The idea that we are incapable of properly educating our own children without the federal government forcing us to do the right thing is positively insulting. I believe there are plenty of great professional educators who can lead the way without the necessity of a federal iron fist. All it takes is for the elected officials to listen to their constituents while applying common sense and reasonable discernment.
You may wonder with all these negatives why our state would be among those who are wasting our time and money to get into this program. I wonder too, but to offer balance, here is an explanation from another legislator who thinks “Race to the Top” is a good deal for Missouri and was chiding the Education Commissioner, Chris Nicastro, for not jumping into the application program back in November 2009 when he said:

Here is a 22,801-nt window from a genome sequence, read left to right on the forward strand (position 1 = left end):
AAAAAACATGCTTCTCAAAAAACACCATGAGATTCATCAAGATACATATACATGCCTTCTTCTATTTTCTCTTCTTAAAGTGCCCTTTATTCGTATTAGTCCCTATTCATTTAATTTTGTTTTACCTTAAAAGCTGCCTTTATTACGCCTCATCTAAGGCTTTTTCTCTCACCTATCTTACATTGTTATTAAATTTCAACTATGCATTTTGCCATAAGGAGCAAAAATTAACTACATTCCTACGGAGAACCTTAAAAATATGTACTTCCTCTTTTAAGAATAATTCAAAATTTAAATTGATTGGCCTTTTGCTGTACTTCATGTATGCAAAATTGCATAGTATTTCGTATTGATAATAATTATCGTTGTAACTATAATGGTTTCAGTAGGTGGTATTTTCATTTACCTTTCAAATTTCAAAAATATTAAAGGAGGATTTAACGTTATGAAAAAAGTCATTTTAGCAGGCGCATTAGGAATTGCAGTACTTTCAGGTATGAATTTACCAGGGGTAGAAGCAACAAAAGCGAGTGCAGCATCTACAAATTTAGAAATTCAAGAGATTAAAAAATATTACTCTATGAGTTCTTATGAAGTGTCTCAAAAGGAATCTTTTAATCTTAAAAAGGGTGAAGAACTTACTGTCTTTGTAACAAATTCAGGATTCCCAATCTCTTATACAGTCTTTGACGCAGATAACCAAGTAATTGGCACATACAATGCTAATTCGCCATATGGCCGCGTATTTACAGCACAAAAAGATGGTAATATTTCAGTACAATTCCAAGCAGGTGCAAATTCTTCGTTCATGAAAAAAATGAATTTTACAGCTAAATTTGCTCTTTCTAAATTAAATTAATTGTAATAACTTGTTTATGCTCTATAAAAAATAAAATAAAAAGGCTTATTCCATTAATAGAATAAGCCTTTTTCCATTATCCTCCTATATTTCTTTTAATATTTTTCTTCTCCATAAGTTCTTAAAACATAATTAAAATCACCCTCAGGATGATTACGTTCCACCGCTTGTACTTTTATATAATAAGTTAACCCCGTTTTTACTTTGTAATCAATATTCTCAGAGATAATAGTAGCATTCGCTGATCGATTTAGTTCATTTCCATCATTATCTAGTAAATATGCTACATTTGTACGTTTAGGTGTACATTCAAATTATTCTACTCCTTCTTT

“Chris Nicastro unconvincingly cited time constraints, a lack of funding to pay for the proposal, and the hefty resources needed to write a strong application, including more than 680 hours to prepare the application, as reasons for the delay in vying for the first round of funding — reasons that did not sit well with me… a decision not to pursue the Race to the Top funding during the first round of funding — for any reason — is unacceptable to me.”